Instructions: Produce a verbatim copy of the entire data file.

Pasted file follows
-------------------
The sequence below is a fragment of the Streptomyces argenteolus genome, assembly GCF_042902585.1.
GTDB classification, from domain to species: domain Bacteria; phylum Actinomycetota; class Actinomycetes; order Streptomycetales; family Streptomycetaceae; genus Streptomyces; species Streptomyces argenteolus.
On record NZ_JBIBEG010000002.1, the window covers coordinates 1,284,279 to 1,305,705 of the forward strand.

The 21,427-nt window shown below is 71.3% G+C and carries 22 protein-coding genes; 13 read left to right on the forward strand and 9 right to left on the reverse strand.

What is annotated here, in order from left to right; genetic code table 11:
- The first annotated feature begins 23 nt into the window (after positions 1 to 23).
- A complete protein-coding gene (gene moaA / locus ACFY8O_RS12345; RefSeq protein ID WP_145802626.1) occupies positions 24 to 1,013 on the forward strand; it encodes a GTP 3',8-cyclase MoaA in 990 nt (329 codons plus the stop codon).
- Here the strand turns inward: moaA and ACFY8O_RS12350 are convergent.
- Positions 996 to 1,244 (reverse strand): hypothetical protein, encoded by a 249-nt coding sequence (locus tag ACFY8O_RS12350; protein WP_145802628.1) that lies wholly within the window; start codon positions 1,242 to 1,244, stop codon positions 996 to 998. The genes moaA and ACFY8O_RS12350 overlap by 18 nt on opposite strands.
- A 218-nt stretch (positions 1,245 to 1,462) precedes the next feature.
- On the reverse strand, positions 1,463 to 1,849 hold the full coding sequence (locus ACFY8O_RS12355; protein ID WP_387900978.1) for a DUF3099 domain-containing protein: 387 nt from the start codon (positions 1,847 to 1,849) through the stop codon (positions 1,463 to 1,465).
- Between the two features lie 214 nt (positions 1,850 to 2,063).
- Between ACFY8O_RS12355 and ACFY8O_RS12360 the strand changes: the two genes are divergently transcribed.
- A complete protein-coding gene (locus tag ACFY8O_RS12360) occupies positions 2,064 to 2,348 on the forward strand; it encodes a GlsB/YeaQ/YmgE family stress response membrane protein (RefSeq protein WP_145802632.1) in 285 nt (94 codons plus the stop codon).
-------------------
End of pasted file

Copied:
The sequence below is a fragment of the Streptomyces argenteolus genome, assembly GCF_042902585.1.
GTDB classification, from domain to species: domain Bacteria; phylum Actinomycetota; class Actinomycetes; order Streptomycetales; family Streptomycetaceae; genus Streptomyces; species Streptomyces argenteolus.
On record NZ_JBIBEG010000002.1, the window covers coordinates 1,284,279 to 1,305,705 of the forward strand.

The 21,427-nt window shown below is 71.3% G+C and carries 22 protein-coding genes; 13 read left to right on the forward strand and 9 right to left on the reverse strand.

What is annotated here, in order from left to right; genetic code table 11:
- The first annotated feature begins 23 nt into the window (after positions 1 to 23).
- A complete protein-coding gene (gene moaA / locus ACFY8O_RS12345; RefSeq protein ID WP_145802626.1) occupies positions 24 to 1,013 on the forward strand; it encodes a GTP 3',8-cyclase MoaA in 990 nt (329 codons plus the stop codon).
- Here the strand turns inward: moaA and ACFY8O_RS12350 are convergent.
- Positions 996 to 1,244 (reverse strand): hypothetical protein, encoded by a 249-nt coding sequence (locus tag ACFY8O_RS12350; protein WP_145802628.1) that lies wholly within the window; start codon positions 1,242 to 1,244, stop codon positions 996 to 998. The genes moaA and ACFY8O_RS12350 overlap by 18 nt on opposite strands.
- A 218-nt stretch (positions 1,245 to 1,462) precedes the next feature.
- On the reverse strand, positions 1,463 to 1,849 hold the full coding sequence (locus ACFY8O_RS12355; protein ID WP_387900978.1) for a DUF3099 domain-containing protein: 387 nt from the start codon (positions 1,847 to 1,849) through the stop codon (positions 1,463 to 1,465).
- Between the two features lie 214 nt (positions 1,850 to 2,063).
- Between ACFY8O_RS12355 and ACFY8O_RS12360 the strand changes: the two genes are divergently transcribed.
- A complete protein-coding gene (locus tag ACFY8O_RS12360) occupies positions 2,064 to 2,348 on the forward strand; it encodes a GlsB/YeaQ/YmgE family stress response membrane protein (RefSeq protein WP_145802632.1) in 285 nt (94 codons plus the stop codon).